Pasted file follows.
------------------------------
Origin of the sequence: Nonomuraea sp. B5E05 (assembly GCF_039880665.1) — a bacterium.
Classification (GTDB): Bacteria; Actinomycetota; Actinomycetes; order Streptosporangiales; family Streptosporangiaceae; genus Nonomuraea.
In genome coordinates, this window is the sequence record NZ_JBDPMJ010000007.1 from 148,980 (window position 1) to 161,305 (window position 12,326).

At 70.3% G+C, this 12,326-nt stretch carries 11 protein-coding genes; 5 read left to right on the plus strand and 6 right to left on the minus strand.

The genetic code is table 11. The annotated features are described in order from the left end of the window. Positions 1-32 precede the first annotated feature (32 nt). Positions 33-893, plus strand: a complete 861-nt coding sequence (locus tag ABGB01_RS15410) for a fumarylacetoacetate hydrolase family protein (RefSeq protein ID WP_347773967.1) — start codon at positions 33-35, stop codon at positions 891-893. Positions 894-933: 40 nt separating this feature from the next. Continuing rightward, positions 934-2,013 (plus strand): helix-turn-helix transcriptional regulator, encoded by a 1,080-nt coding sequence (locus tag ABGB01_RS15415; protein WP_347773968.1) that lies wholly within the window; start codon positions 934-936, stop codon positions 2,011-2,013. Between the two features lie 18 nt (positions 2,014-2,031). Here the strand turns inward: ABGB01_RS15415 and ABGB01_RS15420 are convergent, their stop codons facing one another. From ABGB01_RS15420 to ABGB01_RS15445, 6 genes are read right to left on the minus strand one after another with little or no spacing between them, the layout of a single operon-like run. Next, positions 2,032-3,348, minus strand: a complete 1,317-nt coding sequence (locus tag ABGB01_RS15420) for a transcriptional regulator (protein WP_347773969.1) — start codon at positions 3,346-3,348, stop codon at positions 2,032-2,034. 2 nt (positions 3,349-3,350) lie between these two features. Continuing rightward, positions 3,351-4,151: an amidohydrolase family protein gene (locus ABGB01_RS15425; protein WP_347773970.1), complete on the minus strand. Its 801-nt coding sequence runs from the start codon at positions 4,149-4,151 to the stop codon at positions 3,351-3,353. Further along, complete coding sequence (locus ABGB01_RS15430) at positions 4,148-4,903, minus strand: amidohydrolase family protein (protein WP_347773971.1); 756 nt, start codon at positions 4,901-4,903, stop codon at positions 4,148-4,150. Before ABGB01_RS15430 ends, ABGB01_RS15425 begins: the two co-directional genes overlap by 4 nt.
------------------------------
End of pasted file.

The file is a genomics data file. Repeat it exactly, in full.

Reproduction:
Origin of the sequence: Nonomuraea sp. B5E05 (assembly GCF_039880665.1) — a bacterium.
Classification (GTDB): Bacteria; Actinomycetota; Actinomycetes; order Streptosporangiales; family Streptosporangiaceae; genus Nonomuraea.
In genome coordinates, this window is the sequence record NZ_JBDPMJ010000007.1 from 148,980 (window position 1) to 161,305 (window position 12,326).

At 70.3% G+C, this 12,326-nt stretch carries 11 protein-coding genes; 5 read left to right on the plus strand and 6 right to left on the minus strand.

The genetic code is table 11. The annotated features are described in order from the left end of the window. Positions 1-32 precede the first annotated feature (32 nt). Positions 33-893, plus strand: a complete 861-nt coding sequence (locus tag ABGB01_RS15410) for a fumarylacetoacetate hydrolase family protein (RefSeq protein ID WP_347773967.1) — start codon at positions 33-35, stop codon at positions 891-893. Positions 894-933: 40 nt separating this feature from the next. Continuing rightward, positions 934-2,013 (plus strand): helix-turn-helix transcriptional regulator, encoded by a 1,080-nt coding sequence (locus tag ABGB01_RS15415; protein WP_347773968.1) that lies wholly within the window; start codon positions 934-936, stop codon positions 2,011-2,013. Between the two features lie 18 nt (positions 2,014-2,031). Here the strand turns inward: ABGB01_RS15415 and ABGB01_RS15420 are convergent, their stop codons facing one another. From ABGB01_RS15420 to ABGB01_RS15445, 6 genes are read right to left on the minus strand one after another with little or no spacing between them, the layout of a single operon-like run. Next, positions 2,032-3,348, minus strand: a complete 1,317-nt coding sequence (locus tag ABGB01_RS15420) for a transcriptional regulator (protein WP_347773969.1) — start codon at positions 3,346-3,348, stop codon at positions 2,032-2,034. 2 nt (positions 3,349-3,350) lie between these two features. Continuing rightward, positions 3,351-4,151: an amidohydrolase family protein gene (locus ABGB01_RS15425; protein WP_347773970.1), complete on the minus strand. Its 801-nt coding sequence runs from the start codon at positions 4,149-4,151 to the stop codon at positions 3,351-3,353. Further along, complete coding sequence (locus ABGB01_RS15430) at positions 4,148-4,903, minus strand: amidohydrolase family protein (protein WP_347773971.1); 756 nt, start codon at positions 4,901-4,903, stop codon at positions 4,148-4,150. Before ABGB01_RS15430 ends, ABGB01_RS15425 begins: the two co-directional genes overlap by 4 nt.